This is long, but worthwhile: from Politico, a very good dissection of Joe Biden’s faith, and the public disputes that are raging over it.  The reporter, Ruby Cramer, does an exceptional job of laying out the extensive history involved in what she describes as “a collision of religion and politics never seen in the American presidency.”


The president’s faith is one of the most public things about him. You can read it on his body: the way he turns his eyes upward, or crosses himself, or fingers the rosary around his left wrist, his late son Beau’s, the one he wore before he died. Biden’s faith is always on display, and therefore so is his grief, his Irishness, his Irish-gothicness, his brashness, his quickness to tears, the words he recites from his mother or his grandfather — “Joey, you’re not dead until you see the face of God,” “Joey, keep the faith.” “No, Joey, spread it!” — getting tangled up with his favorite lines from Heaney, Yeats or Joyce. “My idea of self, of family, of community, of the wider world comes straight from my religion,” Biden wrote in his 2007 memoir. “It’s the culture.”

At the heart of the communion dispute, for Biden, is a question of authenticity and identity. “The implication is that he’s being phony,” said Bishop John Stowe of Lexington, Ky., describing the view of the bishops who view Biden as a problem. “That he’s being phony when he travels with a rosary in his pocket or goes out of his way to attend Mass every Sunday. I don’t see any reason not to take him at his word that he’s done that all of his life…”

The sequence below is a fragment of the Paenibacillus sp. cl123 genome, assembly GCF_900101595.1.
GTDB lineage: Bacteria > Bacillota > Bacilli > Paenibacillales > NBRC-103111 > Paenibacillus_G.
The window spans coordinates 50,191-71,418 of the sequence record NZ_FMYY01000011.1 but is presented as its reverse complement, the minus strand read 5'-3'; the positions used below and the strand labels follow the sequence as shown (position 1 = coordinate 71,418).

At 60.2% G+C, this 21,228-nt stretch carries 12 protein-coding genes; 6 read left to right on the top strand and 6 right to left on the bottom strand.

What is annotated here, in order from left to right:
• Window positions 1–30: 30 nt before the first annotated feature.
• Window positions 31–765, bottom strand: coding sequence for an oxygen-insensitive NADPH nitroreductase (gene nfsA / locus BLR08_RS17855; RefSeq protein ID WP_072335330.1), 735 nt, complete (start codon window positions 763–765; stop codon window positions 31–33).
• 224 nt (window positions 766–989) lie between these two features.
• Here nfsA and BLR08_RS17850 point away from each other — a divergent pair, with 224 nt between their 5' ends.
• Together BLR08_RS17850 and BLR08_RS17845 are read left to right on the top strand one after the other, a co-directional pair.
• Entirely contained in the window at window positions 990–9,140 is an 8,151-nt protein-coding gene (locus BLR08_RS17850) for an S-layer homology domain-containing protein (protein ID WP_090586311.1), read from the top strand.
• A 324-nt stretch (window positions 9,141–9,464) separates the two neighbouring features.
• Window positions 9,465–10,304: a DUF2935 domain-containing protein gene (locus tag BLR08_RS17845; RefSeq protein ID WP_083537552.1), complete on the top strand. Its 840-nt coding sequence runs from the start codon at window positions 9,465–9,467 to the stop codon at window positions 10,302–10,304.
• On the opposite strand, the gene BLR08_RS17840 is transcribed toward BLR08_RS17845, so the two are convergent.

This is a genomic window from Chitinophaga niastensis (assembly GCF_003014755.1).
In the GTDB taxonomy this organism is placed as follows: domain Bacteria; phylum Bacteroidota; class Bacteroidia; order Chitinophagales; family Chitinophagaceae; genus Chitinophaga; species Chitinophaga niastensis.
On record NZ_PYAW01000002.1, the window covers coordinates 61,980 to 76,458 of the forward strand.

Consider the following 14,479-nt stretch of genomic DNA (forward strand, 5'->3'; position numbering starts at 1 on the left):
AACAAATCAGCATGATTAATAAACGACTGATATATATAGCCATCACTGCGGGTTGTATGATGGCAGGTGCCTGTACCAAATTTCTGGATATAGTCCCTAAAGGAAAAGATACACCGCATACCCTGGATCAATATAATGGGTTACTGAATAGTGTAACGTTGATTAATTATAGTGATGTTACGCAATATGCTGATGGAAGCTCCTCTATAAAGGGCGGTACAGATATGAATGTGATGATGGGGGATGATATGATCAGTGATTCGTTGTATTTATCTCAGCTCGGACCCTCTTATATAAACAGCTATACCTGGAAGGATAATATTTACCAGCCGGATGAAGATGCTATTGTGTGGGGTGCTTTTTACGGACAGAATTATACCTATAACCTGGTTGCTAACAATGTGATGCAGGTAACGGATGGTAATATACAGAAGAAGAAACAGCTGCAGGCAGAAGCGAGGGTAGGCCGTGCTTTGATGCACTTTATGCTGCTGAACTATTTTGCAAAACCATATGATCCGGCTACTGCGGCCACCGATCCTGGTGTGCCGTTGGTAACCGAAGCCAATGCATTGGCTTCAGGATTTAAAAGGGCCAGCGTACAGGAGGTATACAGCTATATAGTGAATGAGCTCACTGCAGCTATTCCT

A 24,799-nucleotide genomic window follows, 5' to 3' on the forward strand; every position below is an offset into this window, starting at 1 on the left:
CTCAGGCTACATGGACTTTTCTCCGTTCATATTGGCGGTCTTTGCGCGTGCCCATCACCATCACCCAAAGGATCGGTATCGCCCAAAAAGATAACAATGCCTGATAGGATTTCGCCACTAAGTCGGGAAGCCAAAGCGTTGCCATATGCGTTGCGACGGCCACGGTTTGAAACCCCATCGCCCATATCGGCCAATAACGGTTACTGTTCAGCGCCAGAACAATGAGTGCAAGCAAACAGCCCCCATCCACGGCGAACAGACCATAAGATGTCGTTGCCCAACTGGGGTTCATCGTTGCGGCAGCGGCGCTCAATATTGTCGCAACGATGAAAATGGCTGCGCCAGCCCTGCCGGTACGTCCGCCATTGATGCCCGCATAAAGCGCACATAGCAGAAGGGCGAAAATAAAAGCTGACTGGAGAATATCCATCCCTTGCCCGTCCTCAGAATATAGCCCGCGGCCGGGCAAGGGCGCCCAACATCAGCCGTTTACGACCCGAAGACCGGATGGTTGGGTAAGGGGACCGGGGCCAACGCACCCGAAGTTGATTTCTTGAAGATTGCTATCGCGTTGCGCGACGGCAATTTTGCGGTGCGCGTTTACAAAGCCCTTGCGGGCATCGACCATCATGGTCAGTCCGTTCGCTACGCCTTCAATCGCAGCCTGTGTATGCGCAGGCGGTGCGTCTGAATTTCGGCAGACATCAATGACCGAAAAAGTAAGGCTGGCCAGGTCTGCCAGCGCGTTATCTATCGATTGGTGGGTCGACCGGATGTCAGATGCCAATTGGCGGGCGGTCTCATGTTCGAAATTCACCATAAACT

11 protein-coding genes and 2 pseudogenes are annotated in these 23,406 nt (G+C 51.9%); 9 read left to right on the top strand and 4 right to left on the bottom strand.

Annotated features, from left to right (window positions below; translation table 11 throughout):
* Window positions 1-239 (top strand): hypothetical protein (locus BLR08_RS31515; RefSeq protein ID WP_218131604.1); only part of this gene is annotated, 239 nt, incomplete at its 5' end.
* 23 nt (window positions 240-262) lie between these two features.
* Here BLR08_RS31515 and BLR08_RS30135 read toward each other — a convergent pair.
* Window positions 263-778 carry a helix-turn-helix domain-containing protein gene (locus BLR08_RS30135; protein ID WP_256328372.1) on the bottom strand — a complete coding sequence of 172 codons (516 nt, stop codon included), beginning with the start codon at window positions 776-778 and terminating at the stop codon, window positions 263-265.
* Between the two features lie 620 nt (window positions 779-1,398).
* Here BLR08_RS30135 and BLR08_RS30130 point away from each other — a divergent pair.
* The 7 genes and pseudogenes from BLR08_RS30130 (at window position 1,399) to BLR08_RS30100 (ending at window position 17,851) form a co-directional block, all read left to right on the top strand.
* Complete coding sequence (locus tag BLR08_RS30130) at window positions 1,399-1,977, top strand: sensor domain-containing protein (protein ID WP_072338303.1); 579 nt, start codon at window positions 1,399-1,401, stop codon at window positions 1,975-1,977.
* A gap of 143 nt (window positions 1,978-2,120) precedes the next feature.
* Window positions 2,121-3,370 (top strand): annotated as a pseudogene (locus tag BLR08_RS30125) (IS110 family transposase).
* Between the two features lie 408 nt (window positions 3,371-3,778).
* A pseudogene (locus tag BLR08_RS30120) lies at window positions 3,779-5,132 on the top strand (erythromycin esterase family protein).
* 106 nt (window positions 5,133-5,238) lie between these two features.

… His role as a Catholic president, to the extent that his aides and supporters are willing to admit that such a role exists, is a subject that confounds people when asked to define it.

“One of my favorite yet most painful subjects!” said Tom Perriello, a Catholic and former Democratic Congressman from Virginia who has been critical of the church’s U.S. hierarchy. “It’s a public role. But it’s public in a private way,” said John Carr, who once served as a top staffer to the bishops at the USCCB and now runs Georgetown University’s Initiative on Catholic Social Thought. “His soul is a private matter,” said Sister Carol Keehan, former president of the Catholic Health Association who became close with Biden when they worked together on the Affordable Care Act. “His relationship with his God is a private matter — he can share what he wants to share with you, but it’s a private matter,” she said. When I asked one of Biden’s friends if the president had been bothered by the way the bishops went after him this summer, he became visibly frustrated, taking issue with the word “bothered,” though never quite explaining why. “If you think after 36 years in the Senate and eight as vice president that Joe Biden wasn’t expecting a problem with the bishops,” he said, “you’d be wrong.”

Read it all.